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#1
Cool 
Hello all.

2012. I did a sleep study and recorded an AHI of 111, was told I have apnea. (No kidding!) Ended up getting the Respironics System One DS750 BIPAP Auto Machine. Fast fwd a year 2013, and I quit smoking, loose 60lbs. Before that I was using the machine, although sparingly, I could fall asleep with it, but after 4 hours (almost like clock work) I would wake up, unable to go back to sleep with the mask on (nasal mask). After losing the weight. wife said I wasn't really snoring w/o the mask, so I got rid of that dang thing (really hated it), sold it to an online company. Skip ahead a bit more, lo and behold the snoring has come back. Tried all kinds of things, noth9ing has worked. so, I acquiesced, told the wife she was right and went and did another sleep study. Got back from it this morning, they had me use the nasal pillow mask, which I think I like, nostrils are a tad sore this morning. They also said they were able to stabilize me with a set pressure.(10 I think he said) My previous study I did not even do the whole night, could not do it, might be with they gave me a bipap? I dunno.

So now going to wait for the prescription from the doc. Guy at the sleep lab suggested the Airsense 10. I have not checked with my insurance, but I do no think they are going to spring for another machine, so I will prob be buying a used one. Where do you recommend I look for a good used one? Leaning towards secondwind(that's who I sold my old one to).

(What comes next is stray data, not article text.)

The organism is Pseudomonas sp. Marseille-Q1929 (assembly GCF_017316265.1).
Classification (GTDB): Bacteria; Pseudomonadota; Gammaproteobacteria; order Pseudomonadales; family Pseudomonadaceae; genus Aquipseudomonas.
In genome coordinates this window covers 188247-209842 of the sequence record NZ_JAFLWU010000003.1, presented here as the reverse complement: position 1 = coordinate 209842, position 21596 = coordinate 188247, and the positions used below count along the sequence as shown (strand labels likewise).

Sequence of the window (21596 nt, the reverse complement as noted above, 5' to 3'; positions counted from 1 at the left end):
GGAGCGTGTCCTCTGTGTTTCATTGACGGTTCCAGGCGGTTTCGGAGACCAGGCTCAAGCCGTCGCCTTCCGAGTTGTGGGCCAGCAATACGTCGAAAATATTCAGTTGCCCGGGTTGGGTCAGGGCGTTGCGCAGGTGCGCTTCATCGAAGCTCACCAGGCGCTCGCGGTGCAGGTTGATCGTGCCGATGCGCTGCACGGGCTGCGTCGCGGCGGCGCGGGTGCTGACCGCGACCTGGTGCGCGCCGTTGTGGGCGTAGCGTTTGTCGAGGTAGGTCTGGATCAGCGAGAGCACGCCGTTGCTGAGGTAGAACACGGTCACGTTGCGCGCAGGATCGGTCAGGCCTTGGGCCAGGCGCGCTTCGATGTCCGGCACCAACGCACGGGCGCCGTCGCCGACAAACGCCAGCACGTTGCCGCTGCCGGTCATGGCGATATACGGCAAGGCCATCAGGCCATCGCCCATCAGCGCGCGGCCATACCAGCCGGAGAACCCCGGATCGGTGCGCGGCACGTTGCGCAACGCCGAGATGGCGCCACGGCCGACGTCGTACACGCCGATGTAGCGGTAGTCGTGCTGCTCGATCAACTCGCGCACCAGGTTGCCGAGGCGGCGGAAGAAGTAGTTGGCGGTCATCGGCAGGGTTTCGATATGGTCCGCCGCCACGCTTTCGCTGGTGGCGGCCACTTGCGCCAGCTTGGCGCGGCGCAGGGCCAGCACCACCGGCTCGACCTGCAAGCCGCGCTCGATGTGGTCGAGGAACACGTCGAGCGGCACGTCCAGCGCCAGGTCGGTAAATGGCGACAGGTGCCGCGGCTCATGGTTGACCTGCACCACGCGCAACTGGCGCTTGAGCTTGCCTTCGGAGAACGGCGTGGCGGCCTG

Going to try harder to make this work this time. I like that I can track and adjust my pressure using 3rd party software. Resscan or sleepyhead I guess? Thanks for taking the time to read.
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#2
G'day Murf, welcome to Apnea Board.

Congratulations on the weight loss and quitting smoking - that's a couple of big steps in the right direction. (I wish I could lose a few more kilos). Unfortunately, sleep apnea doesn't seem to go away, and you had a pretty severe case to start with. So it's not surprising you still need a machine.

If you can't get insurance to cover it, a used machine from a reputable dealer should be OK. The company you mentioned has a good reputation on this forum. I'd suggest you get an auto-titrating machine such as the Resmed S9 Autoset, Resmed Airsense Autoset, or the equivalent from Philips, Fisher & Paykel etc. The Airsense is Resmed's current model so is likely to be more expensive than the recently superseded S9. However the S9 was an excellent machine, and you might be able to get a new one for a good price.

The auto machines are superior to the constant pressure machines for several reasons, not least being that as your needs change over time the machine can adjust with you.

In terms of software, Resscan and Sleepyhead are both good. I use both, but I think Sleepyhead is easier to use and has a better presentation of the data.
DeepBreathing
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#3
Hi Murf,
WELCOME! to the forum.!
I have heard great things about Second Wind here on the board.
Here is a link to check out for which machines to buy and which machines to avoid: http://www.apneaboard.com/wiki/index.php...ne_Choices